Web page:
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HRM - Is there such a thing as a natural rider?

horses hrm riding May 02, 2021
HRM natural rider article

HRM - Is there such a thing as a natural rider? (meaning someone who was 'born to ride') - not in my book.

Of course, some people have more 'natural' balance/strength/agility/coordination, etc. than others which means that they tend to pick up riding skills more easily than others, but riding horses is not a natural thing in the first place, so it stands to reason there cannot be such a thing as a natural rider.

It is far better (and more liberating) when you understand that there is no such thing as a natural rider because saying that there is implies that if you were not 'born to ride' you have no chance of ever becoming a good rider.

In fact, most people can vastly improve how they ride with the right training. Everyone can achieve their own brilliance if they do not measure themselves against others (which is the problem with competitive riding).  I have no problem per se with competitions as long as people do not feel like a failure if they do not win - because we do not all start off from 'a level playing field' in the first place!

Riding well comes easier to some people than others, as I said, some people just naturally have more balance/strength/agility/coordination, etc. than others, but that does not mean that we cannot all ride better. In fact, I strongly believe that having other skills, such as a strong desire to learn and improve is far more important than having 'natural' skill.

So much is discussed and written about how important it is for a horse to be straight, supple, balanced, and relaxed. You need to make sure that you uphold your part of the bargain, by working to be the best rider you can be. Whatever your riding interests, whether you ride just for fun or to compete (or both), it is important that you ride to the best of your ability.

It is a combination of achieving the best position and balance that you can, with the body that you have. Not everyone of course can achieve brilliance but everyone can strive to improve with what they have to work with.

So even if you have previous injuries and/or actual disabilities (which many if not most people do - especially as they age) there is usually quite a lot you can do to improve your riding and improve the welfare of your horse.

Position and balance when riding are extremely important if you want to become the best possible 'passenger' for your horse. This does not mean becoming an inert body that your horse simply has to carry, but instead becoming as fluid but secure as possible, learning how to move with your horse rather than against them.

With the right training, instead of constantly practising riding incorrectly, you will be practising riding correctly. This is a really important point, because the longer you ride incorrectly the harder it is to undo that behaviour and 'muscle memory' (not impossible mind - just harder).


At my riding school (that specialised in adults) new clients sometimes apologised for being 'self-taught' rather than having lots of lessons in the past. I actually saw this as a bonus, most of the time, because unless someone has had the 'correct' training in the past they have usually been drilled to do the 'wrong' things (such as force their heels down etc.) and this takes time to overcome.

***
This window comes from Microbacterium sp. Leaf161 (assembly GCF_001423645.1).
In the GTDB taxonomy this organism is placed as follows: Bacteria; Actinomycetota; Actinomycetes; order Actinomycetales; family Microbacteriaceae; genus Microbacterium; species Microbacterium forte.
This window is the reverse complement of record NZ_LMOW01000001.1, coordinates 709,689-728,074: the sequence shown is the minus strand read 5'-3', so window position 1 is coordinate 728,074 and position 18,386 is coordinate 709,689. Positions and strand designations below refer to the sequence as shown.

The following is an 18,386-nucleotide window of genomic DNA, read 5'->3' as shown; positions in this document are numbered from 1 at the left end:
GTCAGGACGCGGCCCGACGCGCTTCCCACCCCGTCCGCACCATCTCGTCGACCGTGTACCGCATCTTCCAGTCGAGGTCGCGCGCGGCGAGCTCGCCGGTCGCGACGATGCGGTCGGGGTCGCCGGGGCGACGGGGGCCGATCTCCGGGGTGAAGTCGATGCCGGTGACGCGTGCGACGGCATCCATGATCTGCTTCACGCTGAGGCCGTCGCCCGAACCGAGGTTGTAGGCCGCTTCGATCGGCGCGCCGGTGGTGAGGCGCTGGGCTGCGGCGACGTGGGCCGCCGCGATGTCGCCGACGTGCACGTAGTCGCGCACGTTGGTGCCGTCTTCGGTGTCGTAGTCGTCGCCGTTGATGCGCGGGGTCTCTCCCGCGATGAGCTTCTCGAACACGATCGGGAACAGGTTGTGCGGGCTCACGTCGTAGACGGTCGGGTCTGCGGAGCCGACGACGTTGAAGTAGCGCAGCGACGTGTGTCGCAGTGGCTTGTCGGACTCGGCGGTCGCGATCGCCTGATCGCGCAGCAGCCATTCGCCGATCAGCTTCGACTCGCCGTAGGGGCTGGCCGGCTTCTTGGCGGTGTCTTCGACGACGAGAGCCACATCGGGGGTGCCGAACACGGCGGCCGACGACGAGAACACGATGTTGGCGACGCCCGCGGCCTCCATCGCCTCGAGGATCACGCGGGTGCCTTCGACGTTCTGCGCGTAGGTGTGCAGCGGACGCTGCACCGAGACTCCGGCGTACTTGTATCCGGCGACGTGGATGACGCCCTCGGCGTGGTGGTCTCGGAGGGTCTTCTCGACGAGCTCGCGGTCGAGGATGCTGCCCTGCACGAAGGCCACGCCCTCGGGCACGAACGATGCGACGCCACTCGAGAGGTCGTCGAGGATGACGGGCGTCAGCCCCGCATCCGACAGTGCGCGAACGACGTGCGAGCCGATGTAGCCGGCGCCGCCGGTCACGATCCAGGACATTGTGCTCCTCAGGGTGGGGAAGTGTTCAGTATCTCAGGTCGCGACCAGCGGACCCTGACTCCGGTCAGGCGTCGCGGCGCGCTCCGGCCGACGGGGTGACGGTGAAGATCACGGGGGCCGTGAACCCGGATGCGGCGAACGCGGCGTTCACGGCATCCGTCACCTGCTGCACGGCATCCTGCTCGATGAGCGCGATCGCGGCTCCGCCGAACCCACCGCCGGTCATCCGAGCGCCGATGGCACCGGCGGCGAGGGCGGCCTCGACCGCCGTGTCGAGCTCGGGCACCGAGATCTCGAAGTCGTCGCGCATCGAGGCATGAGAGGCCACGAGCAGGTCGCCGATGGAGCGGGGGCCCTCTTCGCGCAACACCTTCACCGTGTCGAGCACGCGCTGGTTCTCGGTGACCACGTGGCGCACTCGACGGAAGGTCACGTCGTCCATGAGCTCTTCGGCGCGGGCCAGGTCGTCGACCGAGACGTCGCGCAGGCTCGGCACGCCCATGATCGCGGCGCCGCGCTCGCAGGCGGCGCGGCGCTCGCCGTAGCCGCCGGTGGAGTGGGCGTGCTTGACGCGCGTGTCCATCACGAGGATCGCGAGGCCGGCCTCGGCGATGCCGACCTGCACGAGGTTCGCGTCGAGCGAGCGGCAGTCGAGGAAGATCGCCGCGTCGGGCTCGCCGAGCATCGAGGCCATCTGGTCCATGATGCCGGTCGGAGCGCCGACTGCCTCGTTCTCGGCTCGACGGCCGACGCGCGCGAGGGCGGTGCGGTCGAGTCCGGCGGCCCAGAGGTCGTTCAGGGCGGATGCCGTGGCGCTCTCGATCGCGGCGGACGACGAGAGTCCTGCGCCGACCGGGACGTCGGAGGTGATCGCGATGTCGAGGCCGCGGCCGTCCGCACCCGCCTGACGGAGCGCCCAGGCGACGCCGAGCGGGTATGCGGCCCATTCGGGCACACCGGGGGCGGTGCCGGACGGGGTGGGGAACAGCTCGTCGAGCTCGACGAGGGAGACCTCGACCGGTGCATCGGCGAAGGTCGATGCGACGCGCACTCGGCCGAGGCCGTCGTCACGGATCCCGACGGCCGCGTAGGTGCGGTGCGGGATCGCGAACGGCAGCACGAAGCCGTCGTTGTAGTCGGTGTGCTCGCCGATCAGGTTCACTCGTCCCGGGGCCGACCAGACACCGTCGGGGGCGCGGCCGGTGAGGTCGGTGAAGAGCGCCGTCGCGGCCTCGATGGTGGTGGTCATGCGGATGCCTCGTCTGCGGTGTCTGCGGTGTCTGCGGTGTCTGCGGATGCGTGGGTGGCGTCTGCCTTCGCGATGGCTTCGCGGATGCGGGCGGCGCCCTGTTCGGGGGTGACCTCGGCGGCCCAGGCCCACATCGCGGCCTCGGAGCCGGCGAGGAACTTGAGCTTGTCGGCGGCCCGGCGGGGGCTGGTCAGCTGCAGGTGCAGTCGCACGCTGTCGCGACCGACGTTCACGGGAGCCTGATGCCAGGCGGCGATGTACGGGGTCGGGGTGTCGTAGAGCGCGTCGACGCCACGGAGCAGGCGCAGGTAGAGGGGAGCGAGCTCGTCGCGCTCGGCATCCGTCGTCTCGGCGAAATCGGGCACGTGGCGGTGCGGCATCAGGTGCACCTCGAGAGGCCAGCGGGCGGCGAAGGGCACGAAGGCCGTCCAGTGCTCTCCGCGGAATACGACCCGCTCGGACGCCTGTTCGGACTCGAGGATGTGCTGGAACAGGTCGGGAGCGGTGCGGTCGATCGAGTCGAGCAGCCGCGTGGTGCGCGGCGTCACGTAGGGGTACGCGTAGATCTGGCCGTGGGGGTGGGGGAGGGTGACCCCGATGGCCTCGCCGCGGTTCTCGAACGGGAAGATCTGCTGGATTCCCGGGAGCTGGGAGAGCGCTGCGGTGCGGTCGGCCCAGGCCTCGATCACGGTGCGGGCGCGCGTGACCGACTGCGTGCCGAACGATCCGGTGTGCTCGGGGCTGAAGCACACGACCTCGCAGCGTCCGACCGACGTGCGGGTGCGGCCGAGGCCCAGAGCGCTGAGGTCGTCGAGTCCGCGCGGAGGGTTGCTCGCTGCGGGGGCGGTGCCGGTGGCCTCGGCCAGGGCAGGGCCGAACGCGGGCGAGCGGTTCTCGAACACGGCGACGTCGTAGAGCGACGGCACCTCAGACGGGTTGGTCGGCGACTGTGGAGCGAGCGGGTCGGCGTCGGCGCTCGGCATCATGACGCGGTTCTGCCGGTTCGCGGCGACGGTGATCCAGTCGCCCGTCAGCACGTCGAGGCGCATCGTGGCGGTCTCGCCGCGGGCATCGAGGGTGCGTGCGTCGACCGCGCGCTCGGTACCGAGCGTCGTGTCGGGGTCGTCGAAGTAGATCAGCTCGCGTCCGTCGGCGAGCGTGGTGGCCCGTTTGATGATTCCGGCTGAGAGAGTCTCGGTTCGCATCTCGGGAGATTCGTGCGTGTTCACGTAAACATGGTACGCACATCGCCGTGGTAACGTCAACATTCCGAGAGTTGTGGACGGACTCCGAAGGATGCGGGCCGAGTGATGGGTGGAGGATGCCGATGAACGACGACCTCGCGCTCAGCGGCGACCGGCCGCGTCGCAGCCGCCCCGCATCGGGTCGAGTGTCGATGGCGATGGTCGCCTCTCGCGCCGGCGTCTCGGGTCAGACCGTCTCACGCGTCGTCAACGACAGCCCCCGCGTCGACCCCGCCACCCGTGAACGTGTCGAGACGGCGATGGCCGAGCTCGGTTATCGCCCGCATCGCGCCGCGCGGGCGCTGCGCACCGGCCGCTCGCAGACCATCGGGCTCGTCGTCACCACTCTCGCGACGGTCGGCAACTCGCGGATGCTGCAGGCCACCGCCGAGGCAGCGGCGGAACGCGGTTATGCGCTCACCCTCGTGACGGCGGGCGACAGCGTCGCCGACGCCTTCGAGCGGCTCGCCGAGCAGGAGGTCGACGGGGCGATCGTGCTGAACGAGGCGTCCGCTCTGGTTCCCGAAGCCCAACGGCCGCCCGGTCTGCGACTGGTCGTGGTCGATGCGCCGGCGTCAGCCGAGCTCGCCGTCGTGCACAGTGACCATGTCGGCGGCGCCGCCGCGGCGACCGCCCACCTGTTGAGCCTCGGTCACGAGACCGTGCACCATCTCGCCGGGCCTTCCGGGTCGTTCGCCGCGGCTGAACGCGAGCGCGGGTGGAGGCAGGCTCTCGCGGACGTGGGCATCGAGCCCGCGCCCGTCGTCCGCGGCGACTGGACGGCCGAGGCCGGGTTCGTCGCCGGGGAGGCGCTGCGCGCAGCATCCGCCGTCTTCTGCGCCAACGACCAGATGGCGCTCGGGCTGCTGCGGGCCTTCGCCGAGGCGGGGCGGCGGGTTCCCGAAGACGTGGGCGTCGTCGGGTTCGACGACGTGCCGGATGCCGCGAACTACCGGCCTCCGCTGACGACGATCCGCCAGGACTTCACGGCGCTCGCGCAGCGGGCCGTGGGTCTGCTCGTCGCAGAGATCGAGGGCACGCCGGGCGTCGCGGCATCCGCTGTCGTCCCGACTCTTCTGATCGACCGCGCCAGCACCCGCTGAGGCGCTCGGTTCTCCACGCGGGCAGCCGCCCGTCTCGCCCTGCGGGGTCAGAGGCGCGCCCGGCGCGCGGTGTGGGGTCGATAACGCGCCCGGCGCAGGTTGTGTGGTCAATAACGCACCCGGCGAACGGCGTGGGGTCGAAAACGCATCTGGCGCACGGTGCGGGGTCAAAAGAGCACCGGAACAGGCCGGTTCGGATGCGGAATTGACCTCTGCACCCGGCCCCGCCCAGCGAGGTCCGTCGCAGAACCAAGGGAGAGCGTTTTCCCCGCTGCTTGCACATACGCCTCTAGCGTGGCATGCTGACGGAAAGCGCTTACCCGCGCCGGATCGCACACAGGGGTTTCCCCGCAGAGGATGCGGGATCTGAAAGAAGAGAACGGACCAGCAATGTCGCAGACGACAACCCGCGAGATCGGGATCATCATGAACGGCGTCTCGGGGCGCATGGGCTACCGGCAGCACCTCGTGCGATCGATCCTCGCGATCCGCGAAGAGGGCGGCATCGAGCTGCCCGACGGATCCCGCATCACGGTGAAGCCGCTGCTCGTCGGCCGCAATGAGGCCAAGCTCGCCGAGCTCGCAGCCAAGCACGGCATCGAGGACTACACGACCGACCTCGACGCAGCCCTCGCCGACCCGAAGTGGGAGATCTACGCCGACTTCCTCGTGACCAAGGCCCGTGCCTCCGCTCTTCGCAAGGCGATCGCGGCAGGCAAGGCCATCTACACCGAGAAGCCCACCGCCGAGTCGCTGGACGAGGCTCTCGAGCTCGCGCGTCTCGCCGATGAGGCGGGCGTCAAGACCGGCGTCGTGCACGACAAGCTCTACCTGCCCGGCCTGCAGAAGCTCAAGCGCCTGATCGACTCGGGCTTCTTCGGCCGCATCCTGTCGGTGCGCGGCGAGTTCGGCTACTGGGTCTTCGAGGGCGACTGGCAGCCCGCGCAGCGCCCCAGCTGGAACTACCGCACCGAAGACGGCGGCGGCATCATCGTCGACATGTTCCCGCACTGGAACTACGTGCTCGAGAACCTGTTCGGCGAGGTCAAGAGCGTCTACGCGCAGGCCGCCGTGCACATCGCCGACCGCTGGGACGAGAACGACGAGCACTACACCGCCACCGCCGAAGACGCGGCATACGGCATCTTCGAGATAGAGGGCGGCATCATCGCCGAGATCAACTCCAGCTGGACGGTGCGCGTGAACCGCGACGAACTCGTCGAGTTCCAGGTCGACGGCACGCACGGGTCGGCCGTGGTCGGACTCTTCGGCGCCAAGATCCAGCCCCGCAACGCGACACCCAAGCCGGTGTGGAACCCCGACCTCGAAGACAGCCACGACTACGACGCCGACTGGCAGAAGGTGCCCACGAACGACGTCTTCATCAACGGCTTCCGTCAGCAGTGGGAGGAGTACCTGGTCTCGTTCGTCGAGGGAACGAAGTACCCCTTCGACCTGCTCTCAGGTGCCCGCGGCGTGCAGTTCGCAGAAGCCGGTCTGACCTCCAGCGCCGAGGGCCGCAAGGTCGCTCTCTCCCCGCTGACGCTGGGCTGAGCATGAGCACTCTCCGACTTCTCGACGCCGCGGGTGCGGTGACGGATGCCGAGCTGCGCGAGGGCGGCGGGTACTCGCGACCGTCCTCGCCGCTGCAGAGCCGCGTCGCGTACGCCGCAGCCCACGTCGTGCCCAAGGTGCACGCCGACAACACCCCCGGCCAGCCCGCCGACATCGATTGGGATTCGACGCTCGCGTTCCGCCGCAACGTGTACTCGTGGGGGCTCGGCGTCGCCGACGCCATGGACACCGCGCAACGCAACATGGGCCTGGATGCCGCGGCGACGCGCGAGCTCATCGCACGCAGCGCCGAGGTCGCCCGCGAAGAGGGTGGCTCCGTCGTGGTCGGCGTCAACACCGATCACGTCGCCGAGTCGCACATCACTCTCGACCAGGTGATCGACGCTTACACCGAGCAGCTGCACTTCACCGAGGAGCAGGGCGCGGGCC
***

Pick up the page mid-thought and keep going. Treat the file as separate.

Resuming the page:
Being trained correctly and constantly practising the correct movements makes for a better rider. As new habits are formed and the correct muscles develop, the attention of the rider can be switched, in turn, to developing higher levels of skill that will benefit their horse and themselves.

Good training will allow you to focus on what you need to do now to make you a better rider in the future.

So find a trainer who makes you feel positive and keeps you moving in the right direction, but does not make you feel bad in those times when you are not.

Look out for a future article about choosing the right coach.

Make sure you have a look at these HRM videos and articles: www.equiculture.net/the-horse-rider-s-mechanic-articles

Jane xxx


The riding 'arm' of Equiculture (Horse Riders Mechanic - HRM) looks at how a rider can improve their rider biomechanics so that they are as balanced as possible.

If you have not already make sure you sign up for this FREE HRM checklist 10 Common Position and Balance Checks for Riders. Start learning how to be the best rider you can be.

''Working through this checklist was enlightening to say the least - really great'' Sarah Harrison

Have a look at the Horse Rider's Mechanic Course. This course irons out all those rider biomechanic problems that can really hold you back.

''This course has enabled me to make great progress with my riding, I never knew most of this stuff, even though I have been riding for years.''

Angie Brown

''The value of this course is astounding Jane, for less than the price of a private lesson with you (which was brilliant by the way!) I have been able to work through the whole course in my own time and make rapid improvements. I cannot thank you enough!

June Watson

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